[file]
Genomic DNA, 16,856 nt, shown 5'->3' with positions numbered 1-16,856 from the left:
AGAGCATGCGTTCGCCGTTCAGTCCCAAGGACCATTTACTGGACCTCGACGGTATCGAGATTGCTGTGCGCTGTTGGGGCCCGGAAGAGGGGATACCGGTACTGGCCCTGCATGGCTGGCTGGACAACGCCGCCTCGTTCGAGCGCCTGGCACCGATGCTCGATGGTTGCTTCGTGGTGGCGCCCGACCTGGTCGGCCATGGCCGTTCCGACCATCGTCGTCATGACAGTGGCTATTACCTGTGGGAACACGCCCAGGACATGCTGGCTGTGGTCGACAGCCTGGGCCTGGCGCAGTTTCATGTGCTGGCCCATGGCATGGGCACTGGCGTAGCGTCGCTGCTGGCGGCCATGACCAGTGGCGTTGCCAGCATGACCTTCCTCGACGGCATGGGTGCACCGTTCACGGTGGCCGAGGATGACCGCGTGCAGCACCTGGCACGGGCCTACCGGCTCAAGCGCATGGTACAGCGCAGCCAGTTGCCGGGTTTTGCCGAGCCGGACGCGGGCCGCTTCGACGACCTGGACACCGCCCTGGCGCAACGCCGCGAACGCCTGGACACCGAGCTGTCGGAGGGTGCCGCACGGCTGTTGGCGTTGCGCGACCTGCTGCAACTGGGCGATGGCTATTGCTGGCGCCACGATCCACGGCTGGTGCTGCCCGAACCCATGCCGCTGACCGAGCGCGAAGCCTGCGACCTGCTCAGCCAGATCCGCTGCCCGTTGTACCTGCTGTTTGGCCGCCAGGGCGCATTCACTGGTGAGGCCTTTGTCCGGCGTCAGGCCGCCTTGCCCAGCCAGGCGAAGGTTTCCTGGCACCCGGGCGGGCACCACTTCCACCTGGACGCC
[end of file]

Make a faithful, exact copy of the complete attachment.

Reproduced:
Genomic DNA, 16,856 nt, shown 5'->3' with positions numbered 1-16,856 from the left:
AGAGCATGCGTTCGCCGTTCAGTCCCAAGGACCATTTACTGGACCTCGACGGTATCGAGATTGCTGTGCGCTGTTGGGGCCCGGAAGAGGGGATACCGGTACTGGCCCTGCATGGCTGGCTGGACAACGCCGCCTCGTTCGAGCGCCTGGCACCGATGCTCGATGGTTGCTTCGTGGTGGCGCCCGACCTGGTCGGCCATGGCCGTTCCGACCATCGTCGTCATGACAGTGGCTATTACCTGTGGGAACACGCCCAGGACATGCTGGCTGTGGTCGACAGCCTGGGCCTGGCGCAGTTTCATGTGCTGGCCCATGGCATGGGCACTGGCGTAGCGTCGCTGCTGGCGGCCATGACCAGTGGCGTTGCCAGCATGACCTTCCTCGACGGCATGGGTGCACCGTTCACGGTGGCCGAGGATGACCGCGTGCAGCACCTGGCACGGGCCTACCGGCTCAAGCGCATGGTACAGCGCAGCCAGTTGCCGGGTTTTGCCGAGCCGGACGCGGGCCGCTTCGACGACCTGGACACCGCCCTGGCGCAACGCCGCGAACGCCTGGACACCGAGCTGTCGGAGGGTGCCGCACGGCTGTTGGCGTTGCGCGACCTGCTGCAACTGGGCGATGGCTATTGCTGGCGCCACGATCCACGGCTGGTGCTGCCCGAACCCATGCCGCTGACCGAGCGCGAAGCCTGCGACCTGCTCAGCCAGATCCGCTGCCCGTTGTACCTGCTGTTTGGCCGCCAGGGCGCATTCACTGGTGAGGCCTTTGTCCGGCGTCAGGCCGCCTTGCCCAGCCAGGCGAAGGTTTCCTGGCACCCGGGCGGGCACCACTTCCACCTGGACGCC